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Vertigo is one of the most common causes of dizziness. It is distinctly different from other types of dizziness. With vertigo, a patient feels a spinning or moving sensation. The room or floor can feel like it is moving or the patient may feel a spinning or off balance sensation. Vertigo can sometimes be associated with nausea or vomiting. If severe, walking can be affected with the patient having staggering or inability to walk.

Vertigo has many causes but the most common include head trauma, ear infection and Meniere’s disease. Vertigo can frequently occur spontaneously, without a cause, and this is called benign positional vertigo (BPV.) Temporary vertigo can be experienced after getting off an amusement park ride or going out boating (sea sickness.) Meniere’s disease is a condition of sudden episodes of severe vertigo associated with progressive hearing loss. Stroke is a relatively rare cause of dizziness.

The cause of benign positional vertigo is quite simple. In the inner ear, our balance center, are the semicircular canals. These canals contain fluid that moves when we move, stimulation motion sensitive hair-nerve cells. It is this mechanism that gives us balance and allows up to keep from falling. Inside the area that contains the semicircular canals are small calcium crystals. When one of these crystals breaks off from the wall of the labyrinth, they move into the semicircular canal. With changes in head position such as rolling over, getting out of bed, bending, looking up or looking suddenly to one side, the calcium crystal (canalith) moves, abnormally disturbing motion-sensitive hair cells. This is what gives the sensation of vertigo or feeling dizzy. The vertigo associated with BPV is usually short in duration. In more severe cases patients can be disabled. A condition known as labyrinthitis is a severe form of vertigo, caused by inflammation of the labyrith. It needs to be differentiated from stroke. A CT or MRI brain scan should be performed.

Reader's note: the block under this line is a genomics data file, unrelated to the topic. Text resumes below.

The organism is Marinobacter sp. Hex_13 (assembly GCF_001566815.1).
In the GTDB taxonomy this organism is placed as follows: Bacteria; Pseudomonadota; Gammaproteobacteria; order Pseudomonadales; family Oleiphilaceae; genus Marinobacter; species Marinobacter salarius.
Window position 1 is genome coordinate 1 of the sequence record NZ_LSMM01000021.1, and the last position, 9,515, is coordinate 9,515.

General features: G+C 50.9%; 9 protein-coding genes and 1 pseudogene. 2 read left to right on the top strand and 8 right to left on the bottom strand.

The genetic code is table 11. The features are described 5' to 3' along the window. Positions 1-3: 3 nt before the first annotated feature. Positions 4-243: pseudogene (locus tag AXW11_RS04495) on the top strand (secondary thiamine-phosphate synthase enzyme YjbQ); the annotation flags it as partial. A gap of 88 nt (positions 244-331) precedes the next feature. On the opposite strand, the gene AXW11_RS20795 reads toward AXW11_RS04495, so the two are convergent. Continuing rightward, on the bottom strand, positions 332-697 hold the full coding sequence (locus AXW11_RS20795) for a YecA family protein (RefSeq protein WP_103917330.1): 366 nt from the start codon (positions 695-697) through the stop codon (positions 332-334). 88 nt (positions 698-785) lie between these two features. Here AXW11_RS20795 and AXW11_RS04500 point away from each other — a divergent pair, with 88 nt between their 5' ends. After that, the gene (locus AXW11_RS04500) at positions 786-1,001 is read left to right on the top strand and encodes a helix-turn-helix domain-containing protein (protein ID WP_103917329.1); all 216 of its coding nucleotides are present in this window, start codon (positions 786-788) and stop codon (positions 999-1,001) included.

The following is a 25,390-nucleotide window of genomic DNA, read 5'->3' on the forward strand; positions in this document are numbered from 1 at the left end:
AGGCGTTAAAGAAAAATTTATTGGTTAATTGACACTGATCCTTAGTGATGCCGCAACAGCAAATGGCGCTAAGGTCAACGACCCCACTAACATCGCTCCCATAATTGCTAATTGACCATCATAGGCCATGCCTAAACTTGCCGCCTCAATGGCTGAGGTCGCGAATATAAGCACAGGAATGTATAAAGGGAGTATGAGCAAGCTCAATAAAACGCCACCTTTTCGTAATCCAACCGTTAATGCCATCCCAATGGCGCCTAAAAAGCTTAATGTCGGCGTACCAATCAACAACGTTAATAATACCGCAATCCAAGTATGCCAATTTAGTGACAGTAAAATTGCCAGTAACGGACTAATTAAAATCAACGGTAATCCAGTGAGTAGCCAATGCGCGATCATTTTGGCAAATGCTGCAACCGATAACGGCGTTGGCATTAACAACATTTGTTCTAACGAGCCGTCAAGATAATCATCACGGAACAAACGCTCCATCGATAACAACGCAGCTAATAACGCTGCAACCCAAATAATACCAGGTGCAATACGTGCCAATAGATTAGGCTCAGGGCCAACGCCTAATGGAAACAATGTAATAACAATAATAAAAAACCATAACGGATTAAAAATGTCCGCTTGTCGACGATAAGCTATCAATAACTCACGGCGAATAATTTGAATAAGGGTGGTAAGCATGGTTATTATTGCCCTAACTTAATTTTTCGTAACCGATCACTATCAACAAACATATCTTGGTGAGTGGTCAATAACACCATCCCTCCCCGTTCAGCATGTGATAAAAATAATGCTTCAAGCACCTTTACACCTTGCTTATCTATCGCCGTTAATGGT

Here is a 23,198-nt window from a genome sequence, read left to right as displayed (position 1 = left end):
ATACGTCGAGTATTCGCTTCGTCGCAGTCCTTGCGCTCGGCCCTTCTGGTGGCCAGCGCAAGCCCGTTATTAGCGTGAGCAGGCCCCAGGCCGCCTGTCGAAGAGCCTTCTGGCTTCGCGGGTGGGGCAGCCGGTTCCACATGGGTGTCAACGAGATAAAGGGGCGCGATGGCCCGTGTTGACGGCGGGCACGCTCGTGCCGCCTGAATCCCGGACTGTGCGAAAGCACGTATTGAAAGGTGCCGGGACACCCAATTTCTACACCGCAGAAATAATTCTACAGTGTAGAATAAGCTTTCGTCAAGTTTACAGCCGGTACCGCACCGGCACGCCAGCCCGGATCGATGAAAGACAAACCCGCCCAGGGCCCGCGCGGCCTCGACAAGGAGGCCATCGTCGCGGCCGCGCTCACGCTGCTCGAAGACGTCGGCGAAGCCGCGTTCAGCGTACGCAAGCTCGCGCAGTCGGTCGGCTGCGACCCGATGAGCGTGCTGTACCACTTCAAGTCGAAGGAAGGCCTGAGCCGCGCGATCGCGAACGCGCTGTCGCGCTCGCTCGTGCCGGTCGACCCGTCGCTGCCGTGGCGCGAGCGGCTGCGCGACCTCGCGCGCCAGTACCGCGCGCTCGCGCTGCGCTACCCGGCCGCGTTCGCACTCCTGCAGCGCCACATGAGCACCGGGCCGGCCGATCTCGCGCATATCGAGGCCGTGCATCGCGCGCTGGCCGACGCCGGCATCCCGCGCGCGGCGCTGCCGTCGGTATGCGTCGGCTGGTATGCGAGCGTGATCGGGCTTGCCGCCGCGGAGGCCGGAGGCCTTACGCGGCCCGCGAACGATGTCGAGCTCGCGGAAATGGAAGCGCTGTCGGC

Treatment of vertigo consists mostly of medication control of symptoms. Meclizine is the standard drug used for symptomatic treatment of vertigo. It is safe, effective and nonhabit forming. The usual dose is 25 mg one to four times daily. Drowsiness is the major side effect. For patients who do not respond to meclizine, very low dose Valium (1 mg) can frequently be effective.

There is nonpharmaceutical treatment of vertigo. This requires the affected patient to do Epley Exercises 2-3 times daily. This has the effect of repositioning the calcium crystal and fatiguing vertigo response. This You Tube video has an excellent demonstration of these exercises. The American Academy of Neurology recently published guidelines for treatment of vertigo. The medical evidence is strongly in favor of physician administered canalith repositioning. This was the most effective treatment available.

In summary, most causes of vertigo are benign but the symptoms can be disabling. Sometimes it is important to rule out more serious causes of vertigo such as stroke or brain tumor. Affected individuals should seek out care from a neurologist or other physician familiar with the treatment of vertigo.